by: Hobert Taylor
Robert Glasper - Covered - (Blue Note)
Pianist Glasper is a link between young (black and otherwise) musicians.. and trad jazz... deeply rooted in the blues jazz. His improvisations skitter between deeply melodic explorations and pastiches and staccato interjections. His playing is fluid and furiously fast. His changes are deeply surprising and satisfying. Like Kamasi Washington, Vijay Iyer, etc. he is the future of jazz...post generic. This record seems to say "Jazz is not a style, it is an attitude". Recorded live in the studio with a small audience. No OPI.
Jerry Granelli - What I Hear Now - (Addo)
Drummer Granelli's compositions feature a horn choir, three saxes and trombone and a bowed three string basetto. If you liked "Conference of the Birds" (Dave Holland, Sam Rivers, Anthony Braxton, and Barry Altschul) you'll dig this. Serial improvisations based on close listening... deep interplaying. Yet another great Canadian record.... thank them for government support for the arts.
Steve Johns - Family - (Strikezone Records)
Drummer Johns along with wife saxophonist Debbie Keefe Johns and bassist son Daryl Johns are a swinging family. They play with the casual grace of the well rehearsed and genetically connected. Guitarist Dave Stryker supplies tasty fills.. This is mainly straight ahead and soul jazz. My favorite cut is "Shadowboxing".
Terence Blanchard - Breathless - (Blue Note)
Trumpeter Blachard begins this CD with a raucous retake on "Compared to What"...funky like the noriginal but slightly hip hop like those 90's re-mixes of Blue Note Classics. It continues in this '90s vein with Fender Rhodes and synth backings for sonic dreamscapes. I love "See Me As I Am" which is smoooth but not dumb. Where vocal pop up it gets a little corny, but this is a fine outing.
Gillian Margot - Black Butterfly - (Hipnotic Records)
In the Abby Lincoln tradition, smart vocal jazz with an all star backing band (keep an eye out for soprano saxophonist Roxy Coss). Her song selection is impeccable. She can embrace a Curtis Mayfield tune with Aretha like authority or take on a Simply Red tune or Joni Mitchell's "Conversation" a capella. A glorious voice.
Priscilla Badhwar - Mademoiselle - (Self released)
French jazz beautifully sung.
ZOFO ZOFO - Plays Terry Riley - (Sound Limnus)
Piano music for four hands. Riley was the precursor. His "In C" was influential in the development of the music of composers like John Adams, Philip Glass, Michael Nyman, and Max Richter. On this record the melodies are more elaborate and connected to both folk and classical traditions. There are tangos, lullabies and rags. This is a little Nancarrow, a little Debussy. The counterpoint is stimulating, and the performances are dynamic and engaging.
LQ Bucket - Martyr's Limb - (Self-Released)
Minimalism can be less and less or more and more. With Bucket three note picking patterns with occasional synth swells rest as canvass, blank and smooth for the palette of grays and browns that is his poetry and the flat brush strokes, the resonant authoritative drone, that is his singing.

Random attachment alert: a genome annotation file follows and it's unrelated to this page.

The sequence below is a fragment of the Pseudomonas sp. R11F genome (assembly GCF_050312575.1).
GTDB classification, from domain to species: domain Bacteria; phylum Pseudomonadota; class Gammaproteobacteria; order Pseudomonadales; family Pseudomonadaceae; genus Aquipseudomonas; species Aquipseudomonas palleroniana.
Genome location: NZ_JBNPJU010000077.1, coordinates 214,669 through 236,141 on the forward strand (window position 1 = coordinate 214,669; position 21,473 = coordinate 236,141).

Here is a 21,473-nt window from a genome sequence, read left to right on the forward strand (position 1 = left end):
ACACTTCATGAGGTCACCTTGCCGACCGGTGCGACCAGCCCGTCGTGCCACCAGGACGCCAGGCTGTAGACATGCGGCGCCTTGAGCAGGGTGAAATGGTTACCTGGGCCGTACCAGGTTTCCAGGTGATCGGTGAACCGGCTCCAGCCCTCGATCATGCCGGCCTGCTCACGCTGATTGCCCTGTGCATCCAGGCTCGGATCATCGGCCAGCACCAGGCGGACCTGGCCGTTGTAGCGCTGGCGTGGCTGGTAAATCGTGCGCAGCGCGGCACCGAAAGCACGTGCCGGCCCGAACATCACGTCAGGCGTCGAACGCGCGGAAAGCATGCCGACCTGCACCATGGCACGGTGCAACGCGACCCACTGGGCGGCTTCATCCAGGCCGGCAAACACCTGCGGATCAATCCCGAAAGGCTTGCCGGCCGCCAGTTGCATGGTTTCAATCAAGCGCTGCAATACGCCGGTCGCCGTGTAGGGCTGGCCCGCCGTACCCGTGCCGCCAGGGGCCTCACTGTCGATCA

".the sky was drunk"..."his flesh was raw - a snake with it's tail in it's jaw..." " before the world was smoke- he kissed her good bye" (Shake The Dust). Like an accident in peripheral vision, this collection of 5 songs can either not register in your consciousness or it could astonish you and alter your perception of what is happening around you.
Willie Nelson/Merle Haggard - Django and Jimmie - (Sony Legacy)
Cleanly produced and tastefully and cleanly played as to be expected.
The novelty songs are just clever enough for rousing sing alongs at the inevitable upcoming tour "It's All Going To Pot", "Driving The Herd" (think "On The Road Again"), but what floats my boat are the stone cold country classics new and old, "Swinging Doors", "Live This Long", and the lost love twanger "Somewhere Between". Love that weepy pedal steel and Willie's wry guitar commentary. OPI # 4 "Missing Old Johnny Cash".
Kail Baxley - A Light That Never Dies - (Forty Below Records)
This record starts out with Baxley's rich baritone wailing plaintively backed by bass singers going "wo.. wo...wo ...wo", rolling train rhythms, harmonica vibrato, and neo-gospel lyrics... you know deep Memphis stuff. This is soulful, contemporary and traditional, horn sections and electronica both. The themes are Southern, delicious sin and sweeter redemption. No OPI.
Hunters - We All Go Up The Mountain Alone Together - (Self Released)
Rosa Del Duca is a singer/songwriter and calls her band "Hunters." so this is not the Canadian band or the NYC punk band. This CD is uneven, but shows promise. The songs and arrangements are ambitious but pretty rough in execution. The violin parts are right on and point to a sound that often is captivating. The songs are heartfelt and emotionally wise. Check out "Ghost Town Blues" "Snake Charmer" "Wild Lonely" and "Orion"